CAMBRIDGE — Two-year-old Verastem Inc., which raised $55 million in an initial public offering in late January, was one of the first biotechnology start-ups in years to take its shares public before its drugs had entered clinical trials, a coup in an era of skeptical investors.
Four months later, as executives on Tuesday remotely rang the opening bell on the Nasdaq exchange from their research lab in Cambridge, the company’s shares were buffeted by the volatile stock market as Verastem adjusted to life as a newly public company.
They closed the day at $9.58, down 4.2 percent from Monday’s close and 21.7 percent from their peak in March.
But company officials prefer to focus on the benefits of their IPO, which has given them access to the capital that can bankroll their novel approach to fighting cancer.
“Most of the biotech companies don’t have that luxury,” said chief operating officer Robert Forrester. “We think we can be fleet of foot.”
Unlike conventional cancer therapies that attack solid tumors, the drugs Verastem is working to develop would destroy the cancer stem cells that survive and regenerate tumors after cancer nonstem cells are shrunk.
The company will initially target breast cancer, but scientists think their approach can be applied to lung, colon, prostate, and other cancers.
Verastem plans to start clinical trials on its first two drug candidates in the next 12 months, though it will be four years before they would be available under a best-case scenario.
“In a sense, we’re just getting started,” Verastem cofounder Robert Weinberg, who chairs the company’s scientific advisory board, said Tuesday. “We have a way of generating large pure populations of cancer stem cells [for research]. And we have a game plan that will let us identify anticancer stem cell agents.”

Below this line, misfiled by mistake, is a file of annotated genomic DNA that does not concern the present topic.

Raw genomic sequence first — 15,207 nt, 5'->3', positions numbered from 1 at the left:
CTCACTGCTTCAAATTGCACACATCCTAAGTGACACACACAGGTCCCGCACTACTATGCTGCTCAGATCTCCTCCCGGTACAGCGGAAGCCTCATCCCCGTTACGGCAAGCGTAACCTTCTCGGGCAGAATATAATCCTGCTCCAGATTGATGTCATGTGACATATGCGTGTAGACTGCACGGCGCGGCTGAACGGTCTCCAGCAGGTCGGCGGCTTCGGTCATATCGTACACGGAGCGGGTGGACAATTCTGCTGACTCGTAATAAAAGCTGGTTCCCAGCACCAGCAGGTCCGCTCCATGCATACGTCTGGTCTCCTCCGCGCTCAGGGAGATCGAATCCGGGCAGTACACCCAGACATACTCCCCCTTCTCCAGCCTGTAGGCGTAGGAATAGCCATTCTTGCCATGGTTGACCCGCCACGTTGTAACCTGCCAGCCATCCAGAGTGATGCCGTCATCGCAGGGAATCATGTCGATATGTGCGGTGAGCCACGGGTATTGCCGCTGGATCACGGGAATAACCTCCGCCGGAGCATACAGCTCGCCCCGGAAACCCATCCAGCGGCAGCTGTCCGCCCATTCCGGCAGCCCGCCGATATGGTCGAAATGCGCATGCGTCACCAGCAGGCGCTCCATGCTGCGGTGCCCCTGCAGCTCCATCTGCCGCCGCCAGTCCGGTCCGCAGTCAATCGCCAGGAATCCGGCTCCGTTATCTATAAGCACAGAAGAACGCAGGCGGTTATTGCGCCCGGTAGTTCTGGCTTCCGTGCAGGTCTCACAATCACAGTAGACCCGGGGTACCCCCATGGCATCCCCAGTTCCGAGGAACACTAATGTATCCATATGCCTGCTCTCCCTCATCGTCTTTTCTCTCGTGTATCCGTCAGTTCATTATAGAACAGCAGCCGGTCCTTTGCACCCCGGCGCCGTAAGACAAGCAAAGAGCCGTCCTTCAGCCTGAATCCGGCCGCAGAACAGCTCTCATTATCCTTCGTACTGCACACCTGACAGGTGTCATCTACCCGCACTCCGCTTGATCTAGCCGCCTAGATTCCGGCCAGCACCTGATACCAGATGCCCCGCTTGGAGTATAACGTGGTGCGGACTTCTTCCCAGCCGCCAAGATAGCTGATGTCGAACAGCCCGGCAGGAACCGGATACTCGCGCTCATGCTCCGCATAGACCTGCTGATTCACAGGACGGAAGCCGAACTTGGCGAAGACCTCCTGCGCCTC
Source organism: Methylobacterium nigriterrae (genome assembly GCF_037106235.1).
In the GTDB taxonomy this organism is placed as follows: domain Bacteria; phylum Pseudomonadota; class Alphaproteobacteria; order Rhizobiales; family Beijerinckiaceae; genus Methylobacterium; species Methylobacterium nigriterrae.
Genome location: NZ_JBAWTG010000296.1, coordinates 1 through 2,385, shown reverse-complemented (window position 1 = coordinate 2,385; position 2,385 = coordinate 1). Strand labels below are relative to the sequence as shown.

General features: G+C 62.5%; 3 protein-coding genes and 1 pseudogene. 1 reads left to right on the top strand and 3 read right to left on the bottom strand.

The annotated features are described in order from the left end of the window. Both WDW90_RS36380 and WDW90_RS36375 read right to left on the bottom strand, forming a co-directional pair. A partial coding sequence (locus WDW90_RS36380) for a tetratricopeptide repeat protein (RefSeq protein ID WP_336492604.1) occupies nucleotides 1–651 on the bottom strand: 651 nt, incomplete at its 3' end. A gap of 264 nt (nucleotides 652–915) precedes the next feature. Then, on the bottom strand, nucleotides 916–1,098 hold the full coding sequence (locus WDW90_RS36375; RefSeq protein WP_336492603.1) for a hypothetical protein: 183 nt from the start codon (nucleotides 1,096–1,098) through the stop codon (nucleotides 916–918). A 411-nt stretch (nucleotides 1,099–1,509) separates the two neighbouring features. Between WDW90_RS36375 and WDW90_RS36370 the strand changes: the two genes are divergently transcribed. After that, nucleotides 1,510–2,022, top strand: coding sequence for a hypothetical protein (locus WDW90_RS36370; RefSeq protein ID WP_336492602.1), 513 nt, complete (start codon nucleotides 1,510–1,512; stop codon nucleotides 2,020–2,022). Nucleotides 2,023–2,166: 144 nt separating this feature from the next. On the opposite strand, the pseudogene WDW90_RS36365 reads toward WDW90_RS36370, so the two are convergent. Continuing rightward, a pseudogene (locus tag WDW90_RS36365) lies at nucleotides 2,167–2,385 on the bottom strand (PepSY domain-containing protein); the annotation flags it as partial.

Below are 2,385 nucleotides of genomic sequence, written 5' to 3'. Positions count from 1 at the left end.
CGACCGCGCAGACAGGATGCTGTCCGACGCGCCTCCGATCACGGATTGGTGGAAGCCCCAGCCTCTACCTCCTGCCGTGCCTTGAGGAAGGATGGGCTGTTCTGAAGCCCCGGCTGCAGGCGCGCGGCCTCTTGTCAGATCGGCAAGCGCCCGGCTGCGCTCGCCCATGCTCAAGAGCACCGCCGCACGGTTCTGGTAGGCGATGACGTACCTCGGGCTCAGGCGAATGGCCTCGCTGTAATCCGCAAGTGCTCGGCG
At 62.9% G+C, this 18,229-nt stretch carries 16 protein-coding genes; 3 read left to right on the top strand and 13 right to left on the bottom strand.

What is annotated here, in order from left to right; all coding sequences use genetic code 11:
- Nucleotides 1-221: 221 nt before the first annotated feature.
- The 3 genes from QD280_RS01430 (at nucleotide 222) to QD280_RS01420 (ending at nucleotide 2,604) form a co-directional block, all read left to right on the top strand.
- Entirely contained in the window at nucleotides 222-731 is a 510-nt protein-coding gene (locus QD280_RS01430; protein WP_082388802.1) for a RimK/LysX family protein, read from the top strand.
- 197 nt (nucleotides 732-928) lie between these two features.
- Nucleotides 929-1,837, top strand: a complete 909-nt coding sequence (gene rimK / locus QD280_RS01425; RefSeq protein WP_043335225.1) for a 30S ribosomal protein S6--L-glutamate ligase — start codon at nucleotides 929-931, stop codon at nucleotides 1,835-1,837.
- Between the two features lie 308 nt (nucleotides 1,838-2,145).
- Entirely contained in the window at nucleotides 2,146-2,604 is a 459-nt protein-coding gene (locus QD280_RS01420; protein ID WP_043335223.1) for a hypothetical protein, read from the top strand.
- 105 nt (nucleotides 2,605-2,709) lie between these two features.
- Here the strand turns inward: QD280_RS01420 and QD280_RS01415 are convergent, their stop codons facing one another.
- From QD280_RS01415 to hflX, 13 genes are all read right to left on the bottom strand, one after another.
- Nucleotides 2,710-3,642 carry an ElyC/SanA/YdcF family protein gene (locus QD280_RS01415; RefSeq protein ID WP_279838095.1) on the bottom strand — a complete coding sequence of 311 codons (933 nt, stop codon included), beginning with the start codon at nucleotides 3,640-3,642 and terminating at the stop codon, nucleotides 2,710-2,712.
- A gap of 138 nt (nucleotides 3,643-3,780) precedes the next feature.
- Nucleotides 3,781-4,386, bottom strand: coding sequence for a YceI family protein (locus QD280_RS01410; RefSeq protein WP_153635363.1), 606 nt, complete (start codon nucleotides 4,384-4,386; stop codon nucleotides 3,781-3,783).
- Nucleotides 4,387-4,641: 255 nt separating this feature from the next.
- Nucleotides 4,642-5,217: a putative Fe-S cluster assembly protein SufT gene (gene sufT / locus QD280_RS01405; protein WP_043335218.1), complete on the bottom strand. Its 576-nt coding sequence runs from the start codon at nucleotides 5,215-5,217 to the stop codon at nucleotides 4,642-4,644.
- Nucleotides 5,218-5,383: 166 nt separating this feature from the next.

The ultimate goal is to provide patients with a cocktail containing two drugs: one attacking cancer nonstem cells and the other targeting the stem cells.
A number of other companies, ranging from start-ups like OncoMed Pharmaceuticals Inc. in Redwood City, Calif., to drug giants such as GlaxoSmithKline in Britain, are also targeting tumor-initiating cells. But big-block institutions, including the Boston-based mutual fund companies Fidelity Investments and Putnam Investments, have put money into Verastem at a relatively early stage, partly because of its star roster of scientists and entrepreneurs.
In addition to Weinberg, a biology professor at the Massachusetts Institute of Technology and founding member of the Whitehead Institute for Biomedical Research, the company’s scientific board includes Eric Lander, founding director of the Broad Institute.
Verastem’s chairman and chief executive is serial biotechnology entrepreneur Christoph Westphal, a partner at the venture capital firm Longwood Founders Fund.
“The people involved in Verastem have really been on the leading edge of understanding cancer biology for a long time,” said consultant Jonathan Gertler, senior partner at Back Bay Life Science Advisors in Boston. “This company has a unique profile in terms of the scientific legacy of the people involved.”
But like other companies that have gone public in the recent turbulent stock market environment, notably Facebook Inc., whose executives rang the Nasdaq bell last Friday on their first day of trading, Verastem will have to navigate choppy waters.
The company’s shares were priced at $10 in January, started trading slightly higher, peaked at $12.24 in March, and fell back to $10 before Tuesday’s trading session.
Just keeping its shares relatively steady in this market environment amounts to a vote of confidence from investors, chief operating officer Forrester suggested.
Still, the company is keeping its payroll small until its drug candidates get closer to market. It currently has 21 employees at its headquarters and research lab outside Kendall Square and works with several dozen contractors, consultants, and informal collaborators globally.
Even with its novel approach and its ability to raise money from the public markets, Verastem, like all other companies developing cancer treatments, faces formidable scientific hurdles, its leaders acknowledged.
“This is a business where the probability of success is not high,” Forrester said. “We’re going to try to change that by being smart about the drug-development process.”